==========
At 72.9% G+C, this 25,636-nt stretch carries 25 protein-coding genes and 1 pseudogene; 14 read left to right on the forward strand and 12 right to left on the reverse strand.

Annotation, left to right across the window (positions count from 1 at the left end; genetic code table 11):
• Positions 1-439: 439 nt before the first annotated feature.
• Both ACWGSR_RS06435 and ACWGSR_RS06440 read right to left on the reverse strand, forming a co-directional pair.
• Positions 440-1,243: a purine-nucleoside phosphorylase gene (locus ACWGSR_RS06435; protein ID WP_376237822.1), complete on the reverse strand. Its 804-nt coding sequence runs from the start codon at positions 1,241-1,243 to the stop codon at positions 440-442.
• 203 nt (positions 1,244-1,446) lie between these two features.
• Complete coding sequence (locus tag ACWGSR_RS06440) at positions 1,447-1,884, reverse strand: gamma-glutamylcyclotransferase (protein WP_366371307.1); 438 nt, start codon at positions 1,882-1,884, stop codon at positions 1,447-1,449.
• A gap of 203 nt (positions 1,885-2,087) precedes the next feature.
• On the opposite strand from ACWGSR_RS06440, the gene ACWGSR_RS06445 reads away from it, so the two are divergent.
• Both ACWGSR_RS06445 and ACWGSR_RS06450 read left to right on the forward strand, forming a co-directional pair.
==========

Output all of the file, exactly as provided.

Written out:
At 72.9% G+C, this 25,636-nt stretch carries 25 protein-coding genes and 1 pseudogene; 14 read left to right on the forward strand and 12 right to left on the reverse strand.

Annotation, left to right across the window (positions count from 1 at the left end; genetic code table 11):
• Positions 1-439: 439 nt before the first annotated feature.
• Both ACWGSR_RS06435 and ACWGSR_RS06440 read right to left on the reverse strand, forming a co-directional pair.
• Positions 440-1,243: a purine-nucleoside phosphorylase gene (locus ACWGSR_RS06435; protein ID WP_376237822.1), complete on the reverse strand. Its 804-nt coding sequence runs from the start codon at positions 1,241-1,243 to the stop codon at positions 440-442.
• 203 nt (positions 1,244-1,446) lie between these two features.
• Complete coding sequence (locus tag ACWGSR_RS06440) at positions 1,447-1,884, reverse strand: gamma-glutamylcyclotransferase (protein WP_366371307.1); 438 nt, start codon at positions 1,882-1,884, stop codon at positions 1,447-1,449.
• A gap of 203 nt (positions 1,885-2,087) precedes the next feature.
• On the opposite strand from ACWGSR_RS06440, the gene ACWGSR_RS06445 reads away from it, so the two are divergent.
• Both ACWGSR_RS06445 and ACWGSR_RS06450 read left to right on the forward strand, forming a co-directional pair.